invents ingredients no one else has tried." (Culliton, J. 1948)According to Borden, "When building a marketing program to fit the needs of his firm, the marketingmanager has to weigh the behavioral forces and then juggle marketing elements in his mix with a keeneye on the resources with which he has to work." (Borden, N. 1964 pg 365).Jerome McCarthy (McCarthy, J. 1960), was the first person to suggest the four P's of marketing – price,promotion, product and place (distribution) – which constitute the most common variables used inconstructing a marketing mix. According to McCarthy the marketers essentially have these fourvariables which they can use while crafting a marketing strategy and writing a marketing plan. In thelong term, all four of the mix variables can be changed, but in the short term it is difficult to modify theproduct or the distribution channel.Another set of marketing mix variables were developed by Albert Frey (Frey, A. 1961) who classifiedthe marketing variables into two categories: the offering, and process variables. The "offering" consistsof the product, service, packaging, brand, and price. The "process" or "method" variables includedadvertising, promotion, sales promotion, personal selling, publicity, distribution channels, marketingresearch, strategy formation, and new product development.Recently, Bernard Booms and Mary Bitner built a model consisting of seven P's (Booms, B. and Bitner,M. 1981). They added "People" to the list of existing variables, in order to recognize the importance of the human element in all aspects of marketing. They added "process" to reflect the fact that services,unlike physical products, are experienced as a process at the time that they are purchased. Desktopmodeling tools such as Micro TSP have made this kind of statistical analysis part of the mainstreamnow. Most advertising agencies and strategy consulting firms offer MMM services to their clients.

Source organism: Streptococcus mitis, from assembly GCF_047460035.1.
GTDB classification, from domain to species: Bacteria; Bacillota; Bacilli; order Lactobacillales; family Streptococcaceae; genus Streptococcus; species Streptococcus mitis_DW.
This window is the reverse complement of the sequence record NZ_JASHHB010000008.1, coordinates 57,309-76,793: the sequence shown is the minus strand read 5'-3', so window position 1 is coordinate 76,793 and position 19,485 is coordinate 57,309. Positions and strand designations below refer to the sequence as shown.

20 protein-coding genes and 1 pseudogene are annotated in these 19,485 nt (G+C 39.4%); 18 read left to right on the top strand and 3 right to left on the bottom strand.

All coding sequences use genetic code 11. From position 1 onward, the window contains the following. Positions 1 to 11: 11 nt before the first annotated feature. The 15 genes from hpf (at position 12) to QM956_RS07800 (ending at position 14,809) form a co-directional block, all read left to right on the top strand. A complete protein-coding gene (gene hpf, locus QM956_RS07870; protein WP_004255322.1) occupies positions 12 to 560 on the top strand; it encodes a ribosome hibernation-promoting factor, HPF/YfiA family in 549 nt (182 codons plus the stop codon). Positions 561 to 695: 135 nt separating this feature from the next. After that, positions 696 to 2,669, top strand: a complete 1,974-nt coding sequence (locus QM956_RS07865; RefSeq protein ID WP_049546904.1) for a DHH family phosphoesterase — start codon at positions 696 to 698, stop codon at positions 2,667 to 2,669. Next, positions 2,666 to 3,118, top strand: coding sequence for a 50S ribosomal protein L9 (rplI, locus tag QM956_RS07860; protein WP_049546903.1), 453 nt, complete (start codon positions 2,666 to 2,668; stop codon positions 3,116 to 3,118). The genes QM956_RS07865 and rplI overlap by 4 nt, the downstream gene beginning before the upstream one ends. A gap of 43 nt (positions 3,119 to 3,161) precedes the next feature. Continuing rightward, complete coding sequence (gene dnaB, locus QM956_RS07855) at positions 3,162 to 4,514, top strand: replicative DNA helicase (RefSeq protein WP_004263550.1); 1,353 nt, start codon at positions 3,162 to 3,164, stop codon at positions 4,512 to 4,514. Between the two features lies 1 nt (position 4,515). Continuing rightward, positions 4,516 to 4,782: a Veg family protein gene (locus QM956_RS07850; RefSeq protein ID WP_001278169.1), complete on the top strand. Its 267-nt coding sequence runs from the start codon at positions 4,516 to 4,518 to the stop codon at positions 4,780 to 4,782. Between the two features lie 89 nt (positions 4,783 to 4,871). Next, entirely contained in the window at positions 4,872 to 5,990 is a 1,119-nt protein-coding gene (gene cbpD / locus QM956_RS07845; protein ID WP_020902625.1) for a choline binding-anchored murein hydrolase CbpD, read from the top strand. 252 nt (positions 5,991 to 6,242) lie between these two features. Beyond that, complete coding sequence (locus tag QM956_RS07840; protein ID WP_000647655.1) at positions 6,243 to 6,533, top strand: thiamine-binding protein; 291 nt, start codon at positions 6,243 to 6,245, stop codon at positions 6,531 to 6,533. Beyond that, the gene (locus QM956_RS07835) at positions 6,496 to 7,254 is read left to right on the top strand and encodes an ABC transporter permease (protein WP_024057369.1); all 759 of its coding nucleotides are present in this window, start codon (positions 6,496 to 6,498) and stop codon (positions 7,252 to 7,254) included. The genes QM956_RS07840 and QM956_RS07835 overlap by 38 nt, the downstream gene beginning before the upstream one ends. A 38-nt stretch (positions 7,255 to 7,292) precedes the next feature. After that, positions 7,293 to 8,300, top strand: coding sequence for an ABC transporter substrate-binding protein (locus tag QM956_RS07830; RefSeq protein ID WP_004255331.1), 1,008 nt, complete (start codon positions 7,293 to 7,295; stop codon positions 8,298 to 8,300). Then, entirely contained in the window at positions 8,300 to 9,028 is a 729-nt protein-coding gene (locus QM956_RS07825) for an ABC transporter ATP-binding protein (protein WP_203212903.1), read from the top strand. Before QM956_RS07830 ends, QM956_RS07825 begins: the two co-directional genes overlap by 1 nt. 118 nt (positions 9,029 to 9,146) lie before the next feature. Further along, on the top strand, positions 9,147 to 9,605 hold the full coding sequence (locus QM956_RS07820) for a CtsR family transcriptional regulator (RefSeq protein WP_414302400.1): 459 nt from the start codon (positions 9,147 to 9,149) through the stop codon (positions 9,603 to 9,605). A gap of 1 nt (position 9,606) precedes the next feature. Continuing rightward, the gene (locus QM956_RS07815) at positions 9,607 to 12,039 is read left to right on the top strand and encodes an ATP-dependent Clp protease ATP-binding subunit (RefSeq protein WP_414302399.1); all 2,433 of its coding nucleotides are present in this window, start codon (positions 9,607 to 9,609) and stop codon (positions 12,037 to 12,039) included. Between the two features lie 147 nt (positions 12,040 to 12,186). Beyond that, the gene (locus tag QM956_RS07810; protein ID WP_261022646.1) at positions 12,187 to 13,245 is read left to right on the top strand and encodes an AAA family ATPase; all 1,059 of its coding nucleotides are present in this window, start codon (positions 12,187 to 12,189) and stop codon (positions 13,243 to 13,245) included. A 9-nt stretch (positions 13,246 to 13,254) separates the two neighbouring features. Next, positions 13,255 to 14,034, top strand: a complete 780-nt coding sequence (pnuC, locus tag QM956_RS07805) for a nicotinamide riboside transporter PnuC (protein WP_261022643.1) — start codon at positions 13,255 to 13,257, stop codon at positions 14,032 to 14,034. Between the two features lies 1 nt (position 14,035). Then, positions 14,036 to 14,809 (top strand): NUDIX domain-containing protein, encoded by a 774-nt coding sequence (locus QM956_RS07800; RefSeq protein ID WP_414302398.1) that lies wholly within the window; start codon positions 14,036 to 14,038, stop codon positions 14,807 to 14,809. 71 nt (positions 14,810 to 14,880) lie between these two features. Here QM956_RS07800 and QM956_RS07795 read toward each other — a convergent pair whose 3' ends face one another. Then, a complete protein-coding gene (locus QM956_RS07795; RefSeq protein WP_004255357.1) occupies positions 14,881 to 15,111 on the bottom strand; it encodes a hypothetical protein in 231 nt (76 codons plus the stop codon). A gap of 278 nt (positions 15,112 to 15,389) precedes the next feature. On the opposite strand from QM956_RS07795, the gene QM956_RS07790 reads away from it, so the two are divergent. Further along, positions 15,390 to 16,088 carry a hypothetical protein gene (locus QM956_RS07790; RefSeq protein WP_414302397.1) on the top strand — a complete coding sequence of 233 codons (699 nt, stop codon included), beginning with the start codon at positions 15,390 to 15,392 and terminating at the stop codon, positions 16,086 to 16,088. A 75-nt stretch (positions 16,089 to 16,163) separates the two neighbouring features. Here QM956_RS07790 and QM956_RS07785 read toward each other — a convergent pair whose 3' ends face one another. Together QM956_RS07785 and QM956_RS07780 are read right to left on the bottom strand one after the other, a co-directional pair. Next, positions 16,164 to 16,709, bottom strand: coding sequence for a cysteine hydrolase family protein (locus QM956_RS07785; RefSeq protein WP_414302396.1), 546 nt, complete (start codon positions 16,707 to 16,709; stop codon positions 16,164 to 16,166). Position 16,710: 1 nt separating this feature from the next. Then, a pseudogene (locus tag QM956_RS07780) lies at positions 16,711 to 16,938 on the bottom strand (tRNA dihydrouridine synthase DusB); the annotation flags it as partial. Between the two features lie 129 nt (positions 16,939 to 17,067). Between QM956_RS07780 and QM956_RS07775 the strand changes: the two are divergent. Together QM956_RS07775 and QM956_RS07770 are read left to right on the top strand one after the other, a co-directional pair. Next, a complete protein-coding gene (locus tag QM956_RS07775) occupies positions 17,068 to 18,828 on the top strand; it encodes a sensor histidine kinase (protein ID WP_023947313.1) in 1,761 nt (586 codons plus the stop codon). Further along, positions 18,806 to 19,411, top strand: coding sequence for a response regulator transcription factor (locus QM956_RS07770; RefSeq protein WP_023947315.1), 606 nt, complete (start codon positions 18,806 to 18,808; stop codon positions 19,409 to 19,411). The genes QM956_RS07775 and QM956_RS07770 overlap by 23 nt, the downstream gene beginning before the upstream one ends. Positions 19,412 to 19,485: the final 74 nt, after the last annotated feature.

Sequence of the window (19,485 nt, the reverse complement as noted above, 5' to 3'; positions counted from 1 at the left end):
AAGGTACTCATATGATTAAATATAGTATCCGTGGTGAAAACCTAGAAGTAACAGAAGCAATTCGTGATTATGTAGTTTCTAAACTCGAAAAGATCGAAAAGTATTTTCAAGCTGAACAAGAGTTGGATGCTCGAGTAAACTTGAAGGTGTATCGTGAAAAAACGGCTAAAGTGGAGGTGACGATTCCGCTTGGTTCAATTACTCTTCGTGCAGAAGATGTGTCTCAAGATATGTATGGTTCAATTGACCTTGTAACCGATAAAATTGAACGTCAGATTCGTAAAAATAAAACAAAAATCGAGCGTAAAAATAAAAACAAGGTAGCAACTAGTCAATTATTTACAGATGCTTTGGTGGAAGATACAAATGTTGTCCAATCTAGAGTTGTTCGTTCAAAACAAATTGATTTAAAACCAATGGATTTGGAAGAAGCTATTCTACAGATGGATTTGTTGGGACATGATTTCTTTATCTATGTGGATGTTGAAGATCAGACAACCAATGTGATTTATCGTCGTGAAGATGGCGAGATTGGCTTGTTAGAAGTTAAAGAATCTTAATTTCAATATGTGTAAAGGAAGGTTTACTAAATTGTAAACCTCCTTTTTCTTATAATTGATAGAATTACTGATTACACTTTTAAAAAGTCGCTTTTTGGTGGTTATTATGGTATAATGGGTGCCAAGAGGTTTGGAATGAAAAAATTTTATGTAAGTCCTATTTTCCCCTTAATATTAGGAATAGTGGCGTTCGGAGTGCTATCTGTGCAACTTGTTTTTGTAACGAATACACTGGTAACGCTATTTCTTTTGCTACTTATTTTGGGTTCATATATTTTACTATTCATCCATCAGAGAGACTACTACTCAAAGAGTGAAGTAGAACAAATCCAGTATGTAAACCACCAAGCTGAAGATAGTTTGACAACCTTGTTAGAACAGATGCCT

Marketing mix model
Marketing mix modeling is an analytical approach that uses historic information, such as syndicatedpoint-of-sale data and companies’ internal data, to quantify the sales impact of various marketingactivities. Mathematically, this is done by establishing a simultaneous relation of various marketingactivities with the sales, in the form of a linear or a non-linear equation, through the statistical techniqueof regression. MMM defines the effectiveness of each of the marketing elements in terms of itscontribution to sales-volume, effectiveness (volume generated by each unit of effort), efficiency (salesvolume generated divided by cost) and ROI. These learnings are then adopted to adjust marketingtactics and strategies, optimize the marketing plan and also to forecast sales while simulating variousscenarios.This is accomplished by setting up a model with the sales volume/value as the dependent variable andindependent variables created out of the various marketing efforts. The creation of variables forMarketing Mix Modeling is a complicated affair and is as much an art as it is a science. Once thevariables are created, multiple iterations are carried out to create a model which explains thevolume/value trends well. Further validations are carried out, either by using a validation data, or by theconsistency of the business results.The output can be used to analyze the impact of the marketing elements on various dimensions. Thecontribution of each element as a percentage of the total plotted year on year is a good indicator of how